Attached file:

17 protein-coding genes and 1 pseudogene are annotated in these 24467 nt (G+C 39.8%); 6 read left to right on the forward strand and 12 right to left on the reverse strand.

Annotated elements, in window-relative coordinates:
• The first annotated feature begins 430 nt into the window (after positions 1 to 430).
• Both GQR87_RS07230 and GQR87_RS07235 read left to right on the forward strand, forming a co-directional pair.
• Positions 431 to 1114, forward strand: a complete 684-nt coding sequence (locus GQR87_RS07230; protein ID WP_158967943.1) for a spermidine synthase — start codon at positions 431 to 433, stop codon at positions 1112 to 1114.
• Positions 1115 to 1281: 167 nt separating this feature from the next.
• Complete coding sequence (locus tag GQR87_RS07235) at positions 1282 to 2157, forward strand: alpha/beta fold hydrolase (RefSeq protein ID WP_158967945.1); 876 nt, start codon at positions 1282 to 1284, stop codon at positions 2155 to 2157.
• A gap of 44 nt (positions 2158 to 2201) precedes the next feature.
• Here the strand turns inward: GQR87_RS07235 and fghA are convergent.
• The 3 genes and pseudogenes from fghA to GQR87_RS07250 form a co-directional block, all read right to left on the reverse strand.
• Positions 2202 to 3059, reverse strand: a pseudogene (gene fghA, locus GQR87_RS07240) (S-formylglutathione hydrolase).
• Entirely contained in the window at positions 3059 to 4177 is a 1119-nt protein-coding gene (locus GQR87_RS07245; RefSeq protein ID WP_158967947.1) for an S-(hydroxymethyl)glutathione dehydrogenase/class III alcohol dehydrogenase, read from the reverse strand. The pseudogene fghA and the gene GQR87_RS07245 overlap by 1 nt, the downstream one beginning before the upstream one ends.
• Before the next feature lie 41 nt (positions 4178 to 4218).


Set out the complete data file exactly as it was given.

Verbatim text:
17 protein-coding genes and 1 pseudogene are annotated in these 24467 nt (G+C 39.8%); 6 read left to right on the forward strand and 12 right to left on the reverse strand.

Annotated elements, in window-relative coordinates:
• The first annotated feature begins 430 nt into the window (after positions 1 to 430).
• Both GQR87_RS07230 and GQR87_RS07235 read left to right on the forward strand, forming a co-directional pair.
• Positions 431 to 1114, forward strand: a complete 684-nt coding sequence (locus GQR87_RS07230; protein ID WP_158967943.1) for a spermidine synthase — start codon at positions 431 to 433, stop codon at positions 1112 to 1114.
• Positions 1115 to 1281: 167 nt separating this feature from the next.
• Complete coding sequence (locus tag GQR87_RS07235) at positions 1282 to 2157, forward strand: alpha/beta fold hydrolase (RefSeq protein ID WP_158967945.1); 876 nt, start codon at positions 1282 to 1284, stop codon at positions 2155 to 2157.
• A gap of 44 nt (positions 2158 to 2201) precedes the next feature.
• Here the strand turns inward: GQR87_RS07235 and fghA are convergent.
• The 3 genes and pseudogenes from fghA to GQR87_RS07250 form a co-directional block, all read right to left on the reverse strand.
• Positions 2202 to 3059, reverse strand: a pseudogene (gene fghA, locus GQR87_RS07240) (S-formylglutathione hydrolase).
• Entirely contained in the window at positions 3059 to 4177 is a 1119-nt protein-coding gene (locus GQR87_RS07245; RefSeq protein ID WP_158967947.1) for an S-(hydroxymethyl)glutathione dehydrogenase/class III alcohol dehydrogenase, read from the reverse strand. The pseudogene fghA and the gene GQR87_RS07245 overlap by 1 nt, the downstream one beginning before the upstream one ends.
• Before the next feature lie 41 nt (positions 4178 to 4218).